A group of conservatives gathered in Washington on the eve of Independence Day to provide a preview of the opposition to Samantha Power’s nomination to be ambassador to the United Nations.
Their technique was clear: They would impugn the patriotism of the Irish-born nominee.
“Her position,” said Frank Gaffney of the Center for Security Policy, “is easily confused with that of people who are actually enemies of the United States.”
Allen West, a Republican former congressman from Florida, said, “Ms. Power is an uber-left, militant progressive whose previous statements against America and Israel should cause us concern.”
Jerry Boykin, a retired general, determined that Power “would like to very much convince us that we should be ashamed of America.”
Author Diana West accused Power of “an attack on Americans in a very personal way.”
And, finally, Mort Klein of the far-right Zionist Organization of America accused her of “borderline” anti-Semitism and announced: “Samantha Power is bad for America.”
I went to college with Power and have spoken with her at various points in the years since. I’ve known her to be outspoken and brash, but I was unaware that she was un-American. I asked the speakers whether they really believed she was an enemy of the United States or whether they merely disagreed with her politics.
Gaffney, who had convened Wednesday’s news conference at the National Press Club, hit the innuendo button again. “Whatever one thinks of her patriotism, it is very clearly not a view of patriotism that is shared by the vast majority of the American people,” he said, “nor do I think by any, you know, sort of common definition of the term.”
Their support for these accusations was thin, principally a 2002 interview, since disavowed by Power, in which she called for aid “not in servicing Israel’s military, but actually investing in the new state of Palestine,” and said that she might recommend a policy that would involve “alienating a domestic constituency of tremendous political and financial import.”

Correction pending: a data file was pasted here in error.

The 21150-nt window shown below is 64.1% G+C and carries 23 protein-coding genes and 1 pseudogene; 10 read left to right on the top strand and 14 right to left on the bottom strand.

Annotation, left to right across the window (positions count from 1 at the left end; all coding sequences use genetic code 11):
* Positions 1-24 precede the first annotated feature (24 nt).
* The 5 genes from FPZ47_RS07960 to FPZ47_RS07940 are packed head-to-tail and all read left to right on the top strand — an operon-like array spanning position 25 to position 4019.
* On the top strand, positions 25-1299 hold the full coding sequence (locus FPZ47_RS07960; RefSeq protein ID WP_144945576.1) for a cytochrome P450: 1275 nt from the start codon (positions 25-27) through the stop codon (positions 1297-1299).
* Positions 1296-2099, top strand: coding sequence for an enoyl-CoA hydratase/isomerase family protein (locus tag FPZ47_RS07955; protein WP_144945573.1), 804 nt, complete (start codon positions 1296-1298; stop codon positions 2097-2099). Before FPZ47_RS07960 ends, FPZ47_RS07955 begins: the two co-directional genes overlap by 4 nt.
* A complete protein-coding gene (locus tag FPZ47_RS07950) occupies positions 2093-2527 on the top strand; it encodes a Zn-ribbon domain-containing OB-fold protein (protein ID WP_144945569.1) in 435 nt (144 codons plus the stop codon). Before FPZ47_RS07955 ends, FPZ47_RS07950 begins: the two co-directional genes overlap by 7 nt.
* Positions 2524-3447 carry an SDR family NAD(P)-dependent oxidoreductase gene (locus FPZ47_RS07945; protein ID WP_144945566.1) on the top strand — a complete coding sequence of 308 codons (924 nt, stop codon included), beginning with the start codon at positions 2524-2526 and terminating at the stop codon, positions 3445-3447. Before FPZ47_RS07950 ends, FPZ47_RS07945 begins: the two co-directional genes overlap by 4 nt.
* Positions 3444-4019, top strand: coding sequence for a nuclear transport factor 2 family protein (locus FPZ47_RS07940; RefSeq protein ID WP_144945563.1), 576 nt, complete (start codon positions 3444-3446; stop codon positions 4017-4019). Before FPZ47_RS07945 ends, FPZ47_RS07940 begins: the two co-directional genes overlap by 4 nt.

Otherwise, they were essentially accusing her of holding the same internationalist views held by her boss, who was re-elected last year by American voters to a second term. Allen West asserted that “perhaps she is the ideal for the Obama administration as an ambassador to the United Nations” — as if this were a disqualifier.
Critics of Power won’t get far simply by saying they disagree with her philosophy because it closely tracks that of the president. Instead, they are using a method against Power that they have often used against Obama: That she is something alien, something other than a patriotic American.
Much of the participants’ hostility toward Power was better directed toward the United Nations itself, which they see as a threat to American sovereignty. Diana West informed the audience that Alger Hiss was “the person in charge of shaping” the United Nations and that “we have been ill-served by the United Nations, by our involvement with the United Nations.”
She said Power, likewise, supports “an ideology that we call ‘humanitarian,’ but happens to mesh very neatly and alarmingly so, in my view, with the basis of world governance and these kinds of Marxist-Leninist notions.”
Certainly, Power is idealistic, and she believes in international cooperation and humanitarian intervention. The conservatives are entitled to disagree. But this doesn’t make Power a Marxist, or someone “who reviles American greatness,” as Gaffney put it in a letter to the Senate signed by the likes of Phyllis Schlafly, Richard Viguerie and Ginni Thomas, wife of Supreme Court Justice Clarence Thomas.
Gaffney closed his assembly with a prayer that the “sense of freedom and the grace” of the Fourth of July would inspire the Senate to reject Power’s nomination. But in confirming Power, the senators will be upholding the very patriotic belief that in America, a political opponent is not the enemy.